Graphene laminated pipes could reduce corrosion in the oil and gas industry
Researchers at The University of Manchester and TWI have discovered ways of using graphene to prolong the lifetime of pipes used in the oil and gas industry.
Published in Advanced Materials Interfaces, the team have found a way of incorporating graphene into a polymer liner used in pipes that transport crude oil and gas from the sea floor.
The pipes are generally made of internal layers of polymer or composite and external strengthening steel. Within these pipes, fluids may be at very high pressure and elevated temperature.
In situations where carbon dioxide (CO2), hydrogen sulfide (H2S) and water permeate through the protective barrier layer of the pipe, the steel may corrode causing the pipe to lose strength over time, leading to a risk of catastrophic failure.
The researchers found that if the graphene was mechanically mixed with the plastic, or if a single layer of graphene were applied, gases were still able to pass through.
However, by laminating a thin layer of graphene nanoplatelets to polyamide 11 (PA11) - a plastic often used in these liners - the team were able to produce structures that behave as exceptionally good barriers.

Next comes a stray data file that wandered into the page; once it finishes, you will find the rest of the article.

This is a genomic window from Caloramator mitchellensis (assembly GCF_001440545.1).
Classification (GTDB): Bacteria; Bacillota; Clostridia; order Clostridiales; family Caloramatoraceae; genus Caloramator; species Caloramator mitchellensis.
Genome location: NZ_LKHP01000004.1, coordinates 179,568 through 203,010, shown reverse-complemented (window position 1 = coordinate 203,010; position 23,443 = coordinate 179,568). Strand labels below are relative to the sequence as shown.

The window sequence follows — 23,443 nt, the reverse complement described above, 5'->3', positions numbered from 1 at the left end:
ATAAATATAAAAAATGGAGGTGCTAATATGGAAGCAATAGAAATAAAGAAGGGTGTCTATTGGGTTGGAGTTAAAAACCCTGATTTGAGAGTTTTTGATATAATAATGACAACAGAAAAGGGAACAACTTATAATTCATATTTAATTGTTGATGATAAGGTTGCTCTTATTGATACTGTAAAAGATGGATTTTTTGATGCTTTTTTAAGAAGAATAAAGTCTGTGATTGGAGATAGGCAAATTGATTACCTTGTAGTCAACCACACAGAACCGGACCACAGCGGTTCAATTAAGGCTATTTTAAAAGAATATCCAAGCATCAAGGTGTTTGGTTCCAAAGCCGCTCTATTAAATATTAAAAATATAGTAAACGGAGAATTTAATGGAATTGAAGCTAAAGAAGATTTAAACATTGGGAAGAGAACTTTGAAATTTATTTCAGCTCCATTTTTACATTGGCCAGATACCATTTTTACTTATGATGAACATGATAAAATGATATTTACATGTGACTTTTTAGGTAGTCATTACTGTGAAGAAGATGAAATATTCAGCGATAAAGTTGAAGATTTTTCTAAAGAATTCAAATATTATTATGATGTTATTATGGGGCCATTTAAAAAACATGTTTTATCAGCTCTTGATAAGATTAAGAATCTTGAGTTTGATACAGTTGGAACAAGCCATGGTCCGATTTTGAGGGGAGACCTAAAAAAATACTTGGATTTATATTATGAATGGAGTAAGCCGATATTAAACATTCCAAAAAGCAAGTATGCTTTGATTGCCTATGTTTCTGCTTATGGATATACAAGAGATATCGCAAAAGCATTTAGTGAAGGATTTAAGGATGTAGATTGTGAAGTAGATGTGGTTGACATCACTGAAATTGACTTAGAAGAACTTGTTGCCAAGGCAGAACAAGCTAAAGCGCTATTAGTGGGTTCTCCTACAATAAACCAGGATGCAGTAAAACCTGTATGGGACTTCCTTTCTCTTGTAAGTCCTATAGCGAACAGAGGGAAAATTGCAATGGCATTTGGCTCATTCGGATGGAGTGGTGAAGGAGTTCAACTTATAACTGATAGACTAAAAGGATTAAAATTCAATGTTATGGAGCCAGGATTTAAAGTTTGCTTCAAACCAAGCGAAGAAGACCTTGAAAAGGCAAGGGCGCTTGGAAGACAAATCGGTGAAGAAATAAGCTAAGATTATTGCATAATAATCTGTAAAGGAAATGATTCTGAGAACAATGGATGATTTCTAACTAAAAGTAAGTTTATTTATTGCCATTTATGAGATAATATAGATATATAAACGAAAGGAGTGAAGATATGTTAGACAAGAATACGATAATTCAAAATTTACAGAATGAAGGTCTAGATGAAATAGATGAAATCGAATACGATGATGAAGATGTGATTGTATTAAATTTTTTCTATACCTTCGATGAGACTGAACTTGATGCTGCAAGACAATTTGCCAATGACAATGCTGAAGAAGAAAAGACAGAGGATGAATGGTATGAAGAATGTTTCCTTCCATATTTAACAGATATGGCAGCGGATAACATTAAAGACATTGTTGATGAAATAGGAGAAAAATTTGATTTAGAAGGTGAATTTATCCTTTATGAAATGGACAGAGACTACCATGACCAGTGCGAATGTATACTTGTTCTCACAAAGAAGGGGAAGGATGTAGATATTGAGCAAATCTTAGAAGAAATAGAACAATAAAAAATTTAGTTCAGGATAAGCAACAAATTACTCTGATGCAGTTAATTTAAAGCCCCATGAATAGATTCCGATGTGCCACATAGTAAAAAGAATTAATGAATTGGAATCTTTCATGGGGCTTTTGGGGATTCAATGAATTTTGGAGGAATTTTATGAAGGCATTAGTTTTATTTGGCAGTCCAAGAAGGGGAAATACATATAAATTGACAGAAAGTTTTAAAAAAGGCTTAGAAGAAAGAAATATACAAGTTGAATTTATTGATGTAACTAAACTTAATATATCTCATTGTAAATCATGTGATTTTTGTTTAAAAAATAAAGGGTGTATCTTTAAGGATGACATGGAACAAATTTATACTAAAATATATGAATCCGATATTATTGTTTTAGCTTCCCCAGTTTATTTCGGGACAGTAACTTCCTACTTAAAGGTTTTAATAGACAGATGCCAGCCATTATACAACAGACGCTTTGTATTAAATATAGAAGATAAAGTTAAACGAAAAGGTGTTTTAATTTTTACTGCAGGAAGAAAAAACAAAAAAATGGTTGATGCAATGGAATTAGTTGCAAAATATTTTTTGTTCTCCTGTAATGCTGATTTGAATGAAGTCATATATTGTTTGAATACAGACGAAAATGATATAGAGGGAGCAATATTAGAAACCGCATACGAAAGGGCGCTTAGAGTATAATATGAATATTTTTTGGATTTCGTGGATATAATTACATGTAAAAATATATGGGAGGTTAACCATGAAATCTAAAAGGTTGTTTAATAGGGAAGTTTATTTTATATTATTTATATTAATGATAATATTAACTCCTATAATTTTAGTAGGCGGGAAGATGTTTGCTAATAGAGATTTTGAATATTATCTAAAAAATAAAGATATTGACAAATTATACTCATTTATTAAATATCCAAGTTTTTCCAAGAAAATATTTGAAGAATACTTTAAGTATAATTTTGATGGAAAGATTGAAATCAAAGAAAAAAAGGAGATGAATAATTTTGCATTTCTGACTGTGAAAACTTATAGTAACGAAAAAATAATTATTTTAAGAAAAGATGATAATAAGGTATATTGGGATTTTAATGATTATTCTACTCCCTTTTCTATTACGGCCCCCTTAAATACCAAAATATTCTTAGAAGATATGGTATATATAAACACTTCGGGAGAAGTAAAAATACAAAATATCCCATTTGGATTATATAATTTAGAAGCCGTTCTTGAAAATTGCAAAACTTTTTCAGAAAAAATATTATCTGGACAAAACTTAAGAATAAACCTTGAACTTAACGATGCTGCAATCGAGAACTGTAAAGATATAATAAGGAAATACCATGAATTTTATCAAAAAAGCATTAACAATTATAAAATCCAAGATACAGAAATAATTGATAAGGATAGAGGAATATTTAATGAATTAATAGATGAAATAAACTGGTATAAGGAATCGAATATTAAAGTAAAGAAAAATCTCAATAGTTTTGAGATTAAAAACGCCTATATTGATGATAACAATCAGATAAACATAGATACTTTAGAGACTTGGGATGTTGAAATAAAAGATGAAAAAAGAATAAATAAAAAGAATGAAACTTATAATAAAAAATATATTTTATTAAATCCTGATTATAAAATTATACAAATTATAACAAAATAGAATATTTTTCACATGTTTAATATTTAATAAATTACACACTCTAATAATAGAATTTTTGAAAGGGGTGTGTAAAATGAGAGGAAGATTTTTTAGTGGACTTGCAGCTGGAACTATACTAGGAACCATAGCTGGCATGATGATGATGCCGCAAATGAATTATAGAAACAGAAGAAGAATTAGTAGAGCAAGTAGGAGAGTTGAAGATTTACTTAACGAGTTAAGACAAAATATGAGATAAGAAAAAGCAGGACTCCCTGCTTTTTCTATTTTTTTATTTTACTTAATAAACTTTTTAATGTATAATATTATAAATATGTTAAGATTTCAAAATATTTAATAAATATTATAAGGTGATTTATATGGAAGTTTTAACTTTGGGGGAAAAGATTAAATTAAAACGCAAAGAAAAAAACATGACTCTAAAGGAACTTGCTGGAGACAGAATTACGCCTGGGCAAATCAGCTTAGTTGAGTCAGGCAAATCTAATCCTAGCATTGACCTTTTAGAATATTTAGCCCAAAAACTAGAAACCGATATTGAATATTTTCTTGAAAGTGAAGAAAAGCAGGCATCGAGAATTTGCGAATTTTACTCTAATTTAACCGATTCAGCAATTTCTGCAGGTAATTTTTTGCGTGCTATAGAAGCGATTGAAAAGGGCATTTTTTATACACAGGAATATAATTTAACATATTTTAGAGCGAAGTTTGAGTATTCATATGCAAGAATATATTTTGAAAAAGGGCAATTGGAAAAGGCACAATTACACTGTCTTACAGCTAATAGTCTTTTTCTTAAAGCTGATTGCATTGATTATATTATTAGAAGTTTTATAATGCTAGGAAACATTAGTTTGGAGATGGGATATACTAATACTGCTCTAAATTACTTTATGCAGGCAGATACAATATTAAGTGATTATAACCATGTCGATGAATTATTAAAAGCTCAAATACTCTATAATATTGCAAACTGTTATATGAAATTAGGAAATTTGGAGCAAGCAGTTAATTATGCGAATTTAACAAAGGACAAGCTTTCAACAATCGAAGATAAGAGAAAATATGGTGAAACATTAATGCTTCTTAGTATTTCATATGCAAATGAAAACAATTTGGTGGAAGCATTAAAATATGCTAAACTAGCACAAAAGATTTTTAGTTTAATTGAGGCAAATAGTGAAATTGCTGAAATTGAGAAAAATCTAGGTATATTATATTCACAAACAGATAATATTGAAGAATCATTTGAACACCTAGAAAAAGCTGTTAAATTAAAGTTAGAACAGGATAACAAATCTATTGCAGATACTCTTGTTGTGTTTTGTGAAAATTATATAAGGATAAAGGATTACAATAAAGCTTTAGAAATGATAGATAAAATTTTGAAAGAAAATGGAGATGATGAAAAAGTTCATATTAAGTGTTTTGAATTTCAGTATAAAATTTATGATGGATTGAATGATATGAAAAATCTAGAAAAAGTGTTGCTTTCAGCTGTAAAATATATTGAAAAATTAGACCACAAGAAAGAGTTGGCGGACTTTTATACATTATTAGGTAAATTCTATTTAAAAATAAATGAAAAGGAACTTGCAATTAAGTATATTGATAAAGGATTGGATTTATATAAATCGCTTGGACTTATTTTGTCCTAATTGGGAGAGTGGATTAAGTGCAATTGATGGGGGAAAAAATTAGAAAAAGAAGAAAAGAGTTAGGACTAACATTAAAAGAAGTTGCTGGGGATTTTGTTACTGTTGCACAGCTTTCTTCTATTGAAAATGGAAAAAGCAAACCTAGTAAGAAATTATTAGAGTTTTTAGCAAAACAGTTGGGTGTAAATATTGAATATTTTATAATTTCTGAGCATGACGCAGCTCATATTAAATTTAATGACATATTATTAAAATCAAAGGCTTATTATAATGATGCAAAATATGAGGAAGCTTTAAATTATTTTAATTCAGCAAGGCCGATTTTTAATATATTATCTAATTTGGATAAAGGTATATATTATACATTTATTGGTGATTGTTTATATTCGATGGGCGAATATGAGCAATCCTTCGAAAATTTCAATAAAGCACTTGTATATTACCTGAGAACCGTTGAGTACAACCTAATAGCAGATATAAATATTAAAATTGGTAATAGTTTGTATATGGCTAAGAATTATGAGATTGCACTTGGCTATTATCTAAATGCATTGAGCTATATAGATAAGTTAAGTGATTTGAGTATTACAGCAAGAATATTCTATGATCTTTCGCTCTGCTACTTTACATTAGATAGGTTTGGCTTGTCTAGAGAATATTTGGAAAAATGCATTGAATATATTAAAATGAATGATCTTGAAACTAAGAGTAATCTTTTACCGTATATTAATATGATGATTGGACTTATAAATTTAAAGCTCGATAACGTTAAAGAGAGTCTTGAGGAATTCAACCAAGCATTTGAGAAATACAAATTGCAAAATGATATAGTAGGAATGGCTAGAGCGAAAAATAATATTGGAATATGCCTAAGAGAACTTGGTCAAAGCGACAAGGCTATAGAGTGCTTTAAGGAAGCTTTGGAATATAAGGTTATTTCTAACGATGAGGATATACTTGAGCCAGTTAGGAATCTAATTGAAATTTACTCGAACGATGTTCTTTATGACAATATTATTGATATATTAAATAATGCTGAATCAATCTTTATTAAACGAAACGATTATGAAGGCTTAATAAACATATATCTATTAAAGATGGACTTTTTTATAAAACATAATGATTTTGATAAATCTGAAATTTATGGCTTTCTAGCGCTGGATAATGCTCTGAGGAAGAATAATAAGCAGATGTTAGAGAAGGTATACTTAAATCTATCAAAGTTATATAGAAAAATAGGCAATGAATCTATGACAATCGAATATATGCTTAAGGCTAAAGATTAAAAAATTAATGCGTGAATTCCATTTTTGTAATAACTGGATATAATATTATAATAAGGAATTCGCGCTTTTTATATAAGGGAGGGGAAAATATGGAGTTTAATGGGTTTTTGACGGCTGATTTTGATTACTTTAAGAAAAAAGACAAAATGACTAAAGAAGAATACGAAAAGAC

The multi-layered laminate structures were tested at 60oC and at pressures up to 400 times atmospheric pressure, and were shown to reduce CO2 permeation by over 90% compared to PA11 alone, while permeation of H2S can be reduced to undetectable levels.
Graphene is the world’s first two-dimensional material, flexible, transparent, more conductive than copper, and is known to block the passage of helium, the hardest gas to block.
Corrosion costs the oil and gas industry in the US alone $1.4 billion. This technology has the potential to extend the life of the underwater pipework and therefore reduce the time between repairs.
Graphene has many amazing properties, but it is not always easy to realise them on a large scale. Our work represents an important step in taking graphene out of the laboratory and into the real world.
Professor Peter Budd, who led the Manchester team, said: “Graphene has many amazing properties, but it is not always easy to realise them on a large scale. Our work represents an important step in taking graphene out of the laboratory and into the real world.”
Dr Paul Woollin, Director of Research, TWI, said: “This research is an example of how TWI can work effectively with world leading universities through its Innovation Network, and draw on our cutting edge testing capability and in house experts, to identify unique and novel solutions to industry’s most challenging problems.
Graphene membranes such as these have the potential to open up vast new markets and revolutionise countless industrial processes, such as food packaging, water filtration and gas separation.
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